In Search of Inspiration for Baby Projects

Category: quince

I have a printed copy of an internet meme hanging on my whiteboard above my desk at work, and another copy stuck to my fridge at home. On days when I’m struggling with procrastination, or mornings when I’m feeling sluggish and uninspired, it gives me a boost. What is this magical motivational poster, you ask? Well, it looks like this:

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Now you know what gets me moving. It came from the internet. The fact that the shark hat is crocheted makes it even better, because I know that someone out there took the time to make a shark hat for their kitty (or sure, for a baby, but let’s be honest, cats in hats are pretty amazing).

This weekend, I definitely felt like a powerful Great White Shark — I finally finished repairing Brooks’ dad’s sweater! I wound in the final ends, checked everything over, and packaged it up. Success! An item checked off the knit list! Fellow crafters, you know the satisfaction I felt when I officially declared it done. Is there any better feeling?

Now I get to cast on my capelet figure out what to make for a baby that is due in early September. I want it to be something fun but also practical, because this is a Maine baby. With that in mind, this is one of the potential items:

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© Pam Allen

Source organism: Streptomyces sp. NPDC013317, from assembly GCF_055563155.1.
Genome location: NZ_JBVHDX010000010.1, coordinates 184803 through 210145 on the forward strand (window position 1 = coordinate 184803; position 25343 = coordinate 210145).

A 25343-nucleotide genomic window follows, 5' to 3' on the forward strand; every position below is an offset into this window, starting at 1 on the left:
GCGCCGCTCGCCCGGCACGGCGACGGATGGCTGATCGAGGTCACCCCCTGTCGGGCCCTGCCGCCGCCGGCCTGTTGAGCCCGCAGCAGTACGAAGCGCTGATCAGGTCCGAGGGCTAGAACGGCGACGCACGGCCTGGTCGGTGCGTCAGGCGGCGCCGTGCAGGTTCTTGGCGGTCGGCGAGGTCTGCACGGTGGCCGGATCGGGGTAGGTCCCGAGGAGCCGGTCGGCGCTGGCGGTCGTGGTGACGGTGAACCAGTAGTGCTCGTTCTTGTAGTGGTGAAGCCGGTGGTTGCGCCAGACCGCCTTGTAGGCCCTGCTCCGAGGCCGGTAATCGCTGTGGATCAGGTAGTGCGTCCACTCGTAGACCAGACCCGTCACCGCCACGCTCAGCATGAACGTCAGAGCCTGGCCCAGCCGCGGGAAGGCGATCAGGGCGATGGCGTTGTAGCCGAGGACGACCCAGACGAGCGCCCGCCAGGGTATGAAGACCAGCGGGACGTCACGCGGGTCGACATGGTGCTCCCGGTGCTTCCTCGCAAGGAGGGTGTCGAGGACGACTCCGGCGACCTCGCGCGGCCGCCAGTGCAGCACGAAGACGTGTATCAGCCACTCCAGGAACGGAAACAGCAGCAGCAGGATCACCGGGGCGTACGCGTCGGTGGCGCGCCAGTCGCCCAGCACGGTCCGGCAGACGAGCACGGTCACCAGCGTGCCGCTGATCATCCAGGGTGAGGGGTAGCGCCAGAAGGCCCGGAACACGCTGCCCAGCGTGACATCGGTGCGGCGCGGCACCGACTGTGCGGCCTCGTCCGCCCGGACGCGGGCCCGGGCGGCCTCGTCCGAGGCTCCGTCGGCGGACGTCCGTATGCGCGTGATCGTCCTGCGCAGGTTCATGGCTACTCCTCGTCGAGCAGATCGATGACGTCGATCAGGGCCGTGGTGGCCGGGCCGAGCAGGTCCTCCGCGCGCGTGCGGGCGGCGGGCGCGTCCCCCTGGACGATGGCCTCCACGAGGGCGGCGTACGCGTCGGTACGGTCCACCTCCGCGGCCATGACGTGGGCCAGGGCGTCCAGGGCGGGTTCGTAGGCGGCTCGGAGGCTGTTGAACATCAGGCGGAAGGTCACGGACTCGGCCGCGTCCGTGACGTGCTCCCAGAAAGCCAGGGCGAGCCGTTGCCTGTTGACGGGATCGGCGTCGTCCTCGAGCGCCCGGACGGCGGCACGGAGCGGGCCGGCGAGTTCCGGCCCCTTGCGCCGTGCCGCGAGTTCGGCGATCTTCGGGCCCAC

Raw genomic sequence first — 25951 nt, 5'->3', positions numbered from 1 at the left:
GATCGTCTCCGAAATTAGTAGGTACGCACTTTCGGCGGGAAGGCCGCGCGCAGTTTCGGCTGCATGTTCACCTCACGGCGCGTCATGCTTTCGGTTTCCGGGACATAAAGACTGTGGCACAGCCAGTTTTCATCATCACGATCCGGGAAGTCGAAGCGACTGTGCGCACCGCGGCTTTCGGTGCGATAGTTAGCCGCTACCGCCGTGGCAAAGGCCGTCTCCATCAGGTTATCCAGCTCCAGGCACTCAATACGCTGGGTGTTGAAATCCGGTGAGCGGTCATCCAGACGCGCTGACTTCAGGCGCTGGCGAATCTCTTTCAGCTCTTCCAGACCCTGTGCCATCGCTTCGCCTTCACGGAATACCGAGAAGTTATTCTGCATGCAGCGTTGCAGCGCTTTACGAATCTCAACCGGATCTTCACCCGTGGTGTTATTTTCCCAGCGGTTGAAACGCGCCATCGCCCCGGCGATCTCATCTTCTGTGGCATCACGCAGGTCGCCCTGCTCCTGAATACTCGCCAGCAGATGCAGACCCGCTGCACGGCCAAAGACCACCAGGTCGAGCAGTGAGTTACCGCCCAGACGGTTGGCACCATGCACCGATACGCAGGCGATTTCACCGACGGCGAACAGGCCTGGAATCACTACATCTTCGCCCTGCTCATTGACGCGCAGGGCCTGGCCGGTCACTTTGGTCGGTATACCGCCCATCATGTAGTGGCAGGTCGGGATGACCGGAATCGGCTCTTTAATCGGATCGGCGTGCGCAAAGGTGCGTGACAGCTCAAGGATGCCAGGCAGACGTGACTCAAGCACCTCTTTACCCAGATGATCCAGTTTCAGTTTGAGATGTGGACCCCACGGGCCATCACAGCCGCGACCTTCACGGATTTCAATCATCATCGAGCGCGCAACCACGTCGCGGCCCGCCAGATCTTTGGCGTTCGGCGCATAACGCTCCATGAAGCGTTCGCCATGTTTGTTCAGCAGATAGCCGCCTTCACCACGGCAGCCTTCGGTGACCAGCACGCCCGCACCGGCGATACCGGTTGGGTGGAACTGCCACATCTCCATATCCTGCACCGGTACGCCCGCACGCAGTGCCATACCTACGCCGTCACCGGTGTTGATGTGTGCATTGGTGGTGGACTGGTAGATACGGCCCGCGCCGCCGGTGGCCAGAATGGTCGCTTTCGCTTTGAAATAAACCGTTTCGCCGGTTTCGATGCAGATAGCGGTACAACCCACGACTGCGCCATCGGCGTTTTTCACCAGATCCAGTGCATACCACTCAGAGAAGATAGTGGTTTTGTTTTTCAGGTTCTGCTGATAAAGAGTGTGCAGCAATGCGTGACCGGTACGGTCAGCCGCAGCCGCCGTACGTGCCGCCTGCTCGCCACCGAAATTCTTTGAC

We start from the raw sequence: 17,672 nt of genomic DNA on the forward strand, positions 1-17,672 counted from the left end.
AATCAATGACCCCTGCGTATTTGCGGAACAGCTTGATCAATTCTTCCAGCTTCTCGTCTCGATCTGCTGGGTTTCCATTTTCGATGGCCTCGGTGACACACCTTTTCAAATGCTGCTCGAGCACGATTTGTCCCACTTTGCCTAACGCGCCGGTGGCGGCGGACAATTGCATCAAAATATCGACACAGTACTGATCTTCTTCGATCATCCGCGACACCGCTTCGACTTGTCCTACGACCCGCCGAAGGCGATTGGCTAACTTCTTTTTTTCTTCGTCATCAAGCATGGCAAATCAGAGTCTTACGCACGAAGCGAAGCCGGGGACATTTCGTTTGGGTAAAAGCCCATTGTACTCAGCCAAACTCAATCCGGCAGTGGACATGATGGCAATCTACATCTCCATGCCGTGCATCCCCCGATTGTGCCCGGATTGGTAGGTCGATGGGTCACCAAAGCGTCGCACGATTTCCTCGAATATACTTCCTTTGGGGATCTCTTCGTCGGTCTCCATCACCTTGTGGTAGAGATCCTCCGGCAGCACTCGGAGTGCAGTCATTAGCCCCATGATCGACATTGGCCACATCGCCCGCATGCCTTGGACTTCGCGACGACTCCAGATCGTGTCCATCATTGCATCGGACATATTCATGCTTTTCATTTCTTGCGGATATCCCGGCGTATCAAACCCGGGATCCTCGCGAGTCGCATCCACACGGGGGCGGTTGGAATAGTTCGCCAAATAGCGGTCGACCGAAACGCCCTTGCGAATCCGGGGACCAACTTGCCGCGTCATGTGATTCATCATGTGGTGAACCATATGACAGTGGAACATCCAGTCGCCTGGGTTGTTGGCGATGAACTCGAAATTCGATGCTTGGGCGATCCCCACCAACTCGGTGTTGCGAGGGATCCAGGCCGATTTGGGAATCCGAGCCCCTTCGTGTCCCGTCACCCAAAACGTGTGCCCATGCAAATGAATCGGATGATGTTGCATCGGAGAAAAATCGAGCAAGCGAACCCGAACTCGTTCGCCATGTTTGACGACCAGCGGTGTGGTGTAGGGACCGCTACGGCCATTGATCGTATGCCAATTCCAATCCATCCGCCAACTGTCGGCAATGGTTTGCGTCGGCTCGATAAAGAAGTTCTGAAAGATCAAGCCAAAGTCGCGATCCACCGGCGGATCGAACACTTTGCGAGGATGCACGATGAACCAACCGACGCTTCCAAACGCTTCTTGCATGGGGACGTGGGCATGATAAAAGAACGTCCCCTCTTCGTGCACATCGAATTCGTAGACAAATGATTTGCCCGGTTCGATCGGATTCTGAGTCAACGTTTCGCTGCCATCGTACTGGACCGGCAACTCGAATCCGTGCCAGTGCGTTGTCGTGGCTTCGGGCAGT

Is this not one of the cutest things you’ve ever seen? Possibly even cuter than a cat wearing a shark hat? This is the Baby Duck Booties pattern from Quince & Co., and it makes me want to just squeal with delight. The toddler size (which I would have to make, because I knit slowly and babies grow so quickly) uses Chickadee, a sport weight yarn. I think I’d change up the color of the sole, because white would get dirty really quickly, but we’ve got plenty of colors to choose from in the store. I have also pondered trying to size this up to make a cozy pair of slippers for myself, perhaps using plushy, aran weight Osprey. (Non-slip paint or a suede sole would be a necessary safety feature.)

 

 

 

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© Espace Tricot

I’ve also considered a blanket for the heirloom factor, and because the sizing is less crucial (ditto for the gauge — score!). But there are so. many. baby blankets out there. Ravelry offered me 168 PAGES of knitted blanket patterns when I searched. After enjoying working on the ZickZack Scarf, I’m tempted to tackle the Chevron Baby Blanket by Espace Tricot, though probably in Berroco Vintage instead of cotton, because this is a fall/winter baby. However, if I continue procrastinating on this project, I may end up needing to choose Softcotton Chunky for a quick knit summer blankie!

 

 

 

 

Of course, there’s always the sweater option. I think I’ve already mentioned that I love designs by Tin Can Knits, and they don’t make it easy to choose. I’m torn between two patterns: Old Growth and Goldfish. Which one do you prefer?

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© Tin Can Knits

 

This is Old Growth, and I love the off-center buttons and fun tree motif. It’s classic, elegant, and seamless!

 

 

 

 

 

 

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© Tin Can Knits

 

And this is Goldfish — adorable, fun, quirky, and also seamless. With a slightly tonal yarn for the main color… this could be the one.

 

 

 

 

 

 

 

What do you think, readers? Booties, blanket, or sweater? What’s your go-to item to knit when someone is expecting? As soon as I have a pattern, I’ve got to channel my inner shark and attack the project!